According to investigators, prior greenhouse gas emissions have already secured a future sea-level rise of 4 feet that will flood parts of 316 municipalities around the U.S. And if global warming continues at its current rate through 2100 an additional 1,100 cities could be under water at high tide.
"It's like this invisible threat," says author Benjamin Strauss,a scientist at Climate Central, a non-profit non-advocacy research group based in Princeton, N.J.
Strauss adds that there's a misconception regarding the future of the planet and greenhouse gas emissions as people believe the problem of sea level rising will go away if emissions are stopped.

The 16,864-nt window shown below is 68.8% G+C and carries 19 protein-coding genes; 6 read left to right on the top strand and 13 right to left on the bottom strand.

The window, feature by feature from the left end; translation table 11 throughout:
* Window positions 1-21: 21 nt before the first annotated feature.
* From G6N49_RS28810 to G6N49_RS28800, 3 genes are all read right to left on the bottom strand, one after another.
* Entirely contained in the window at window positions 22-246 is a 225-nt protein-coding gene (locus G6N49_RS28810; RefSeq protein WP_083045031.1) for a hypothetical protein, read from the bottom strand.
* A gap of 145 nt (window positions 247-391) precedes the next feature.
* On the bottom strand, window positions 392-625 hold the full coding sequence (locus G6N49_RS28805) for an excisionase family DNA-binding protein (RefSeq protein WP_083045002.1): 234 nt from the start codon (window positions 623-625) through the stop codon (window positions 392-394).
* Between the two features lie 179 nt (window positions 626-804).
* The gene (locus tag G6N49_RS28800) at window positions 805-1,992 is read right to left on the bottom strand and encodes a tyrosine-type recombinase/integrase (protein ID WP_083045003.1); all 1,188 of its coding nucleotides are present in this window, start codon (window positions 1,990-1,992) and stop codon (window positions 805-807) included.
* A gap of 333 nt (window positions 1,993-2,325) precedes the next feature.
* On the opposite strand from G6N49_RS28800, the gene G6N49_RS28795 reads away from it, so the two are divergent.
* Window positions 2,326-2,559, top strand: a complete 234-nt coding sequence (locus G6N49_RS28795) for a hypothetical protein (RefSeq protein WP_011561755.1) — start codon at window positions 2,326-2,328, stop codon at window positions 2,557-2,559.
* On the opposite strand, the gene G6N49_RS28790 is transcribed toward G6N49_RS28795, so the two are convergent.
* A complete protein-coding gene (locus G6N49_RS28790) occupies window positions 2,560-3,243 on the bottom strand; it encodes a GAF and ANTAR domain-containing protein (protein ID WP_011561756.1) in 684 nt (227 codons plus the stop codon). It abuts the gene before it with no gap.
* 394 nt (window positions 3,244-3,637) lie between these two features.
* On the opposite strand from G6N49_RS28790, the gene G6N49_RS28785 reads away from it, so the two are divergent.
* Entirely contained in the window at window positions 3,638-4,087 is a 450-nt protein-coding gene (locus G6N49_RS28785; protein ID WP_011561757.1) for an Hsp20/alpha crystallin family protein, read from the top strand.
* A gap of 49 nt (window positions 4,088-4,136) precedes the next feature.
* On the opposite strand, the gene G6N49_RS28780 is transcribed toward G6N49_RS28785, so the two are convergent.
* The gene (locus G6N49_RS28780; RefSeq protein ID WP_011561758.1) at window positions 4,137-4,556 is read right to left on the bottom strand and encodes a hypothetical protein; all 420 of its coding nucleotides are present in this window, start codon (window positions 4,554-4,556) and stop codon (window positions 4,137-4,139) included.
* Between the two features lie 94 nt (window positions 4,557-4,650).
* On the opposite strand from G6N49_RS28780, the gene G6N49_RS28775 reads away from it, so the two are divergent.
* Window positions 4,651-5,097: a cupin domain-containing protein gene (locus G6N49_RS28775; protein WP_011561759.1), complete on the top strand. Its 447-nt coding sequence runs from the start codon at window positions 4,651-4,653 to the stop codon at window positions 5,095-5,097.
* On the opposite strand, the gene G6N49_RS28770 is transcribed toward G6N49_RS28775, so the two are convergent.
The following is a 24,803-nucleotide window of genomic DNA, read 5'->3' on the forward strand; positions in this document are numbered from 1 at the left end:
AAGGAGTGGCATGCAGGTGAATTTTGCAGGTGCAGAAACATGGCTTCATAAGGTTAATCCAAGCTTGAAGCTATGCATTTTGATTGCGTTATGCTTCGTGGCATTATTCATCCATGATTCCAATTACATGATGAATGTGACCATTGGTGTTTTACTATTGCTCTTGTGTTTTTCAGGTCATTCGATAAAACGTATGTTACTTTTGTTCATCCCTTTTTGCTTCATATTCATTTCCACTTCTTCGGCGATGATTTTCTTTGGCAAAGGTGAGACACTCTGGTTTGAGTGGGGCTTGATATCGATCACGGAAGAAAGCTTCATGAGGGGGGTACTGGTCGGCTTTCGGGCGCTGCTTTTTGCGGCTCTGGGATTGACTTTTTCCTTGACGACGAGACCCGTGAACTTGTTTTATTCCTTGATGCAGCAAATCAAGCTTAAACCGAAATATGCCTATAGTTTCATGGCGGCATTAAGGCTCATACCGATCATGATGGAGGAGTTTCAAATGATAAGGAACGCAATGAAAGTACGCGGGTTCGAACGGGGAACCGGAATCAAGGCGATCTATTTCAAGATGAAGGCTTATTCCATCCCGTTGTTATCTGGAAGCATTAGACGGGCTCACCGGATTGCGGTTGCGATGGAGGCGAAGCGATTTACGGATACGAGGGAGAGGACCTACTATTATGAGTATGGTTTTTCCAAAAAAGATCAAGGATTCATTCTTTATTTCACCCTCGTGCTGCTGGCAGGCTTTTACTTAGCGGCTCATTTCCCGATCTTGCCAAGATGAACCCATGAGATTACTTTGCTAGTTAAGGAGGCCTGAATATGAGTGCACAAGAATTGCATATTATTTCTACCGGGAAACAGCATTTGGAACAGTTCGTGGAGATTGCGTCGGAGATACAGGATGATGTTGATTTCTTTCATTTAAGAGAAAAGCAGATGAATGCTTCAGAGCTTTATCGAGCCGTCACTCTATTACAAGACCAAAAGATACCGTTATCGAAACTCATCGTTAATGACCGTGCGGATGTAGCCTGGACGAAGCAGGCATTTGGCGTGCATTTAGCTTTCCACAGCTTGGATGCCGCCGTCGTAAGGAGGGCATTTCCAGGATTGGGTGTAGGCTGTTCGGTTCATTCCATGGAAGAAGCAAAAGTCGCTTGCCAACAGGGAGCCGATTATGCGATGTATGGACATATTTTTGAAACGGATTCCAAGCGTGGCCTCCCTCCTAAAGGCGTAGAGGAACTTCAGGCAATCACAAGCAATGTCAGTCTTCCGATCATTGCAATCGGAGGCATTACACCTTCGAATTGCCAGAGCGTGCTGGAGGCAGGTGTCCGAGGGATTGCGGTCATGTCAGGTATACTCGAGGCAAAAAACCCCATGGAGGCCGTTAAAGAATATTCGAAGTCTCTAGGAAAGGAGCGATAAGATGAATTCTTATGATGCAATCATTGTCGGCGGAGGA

"The current trend in carbon emissions likely implies the eventual crippling or loss of most coastal cities in the world," he writes, adding that carbon dioxide stays in the atmosphere for centuries contributing to higher temperatures and the loss of Greenland and Antarctic ice sheets.
To calculate the U.S. cities that would be at risk according to his prediction, Strauss used elevation data and 2010 Census population figures. He found that Florida is the most vulnerable state by far and that New York and New Jersey are a close second and third.
However, the study finds that the whole thing could be avoided or at least mitigated with deep pollution cuts and a technology that could absorb CO2 form the atmosphere.
If things continue as they are, Strauss predicts that Galveston Texas will be the first city to go underwater in 2030 followed by Miami, Fla. in 2040, Norfolk, Va. and Coral Gables, Fla. in 2044 and Virginia Beach, Va. in 2054.
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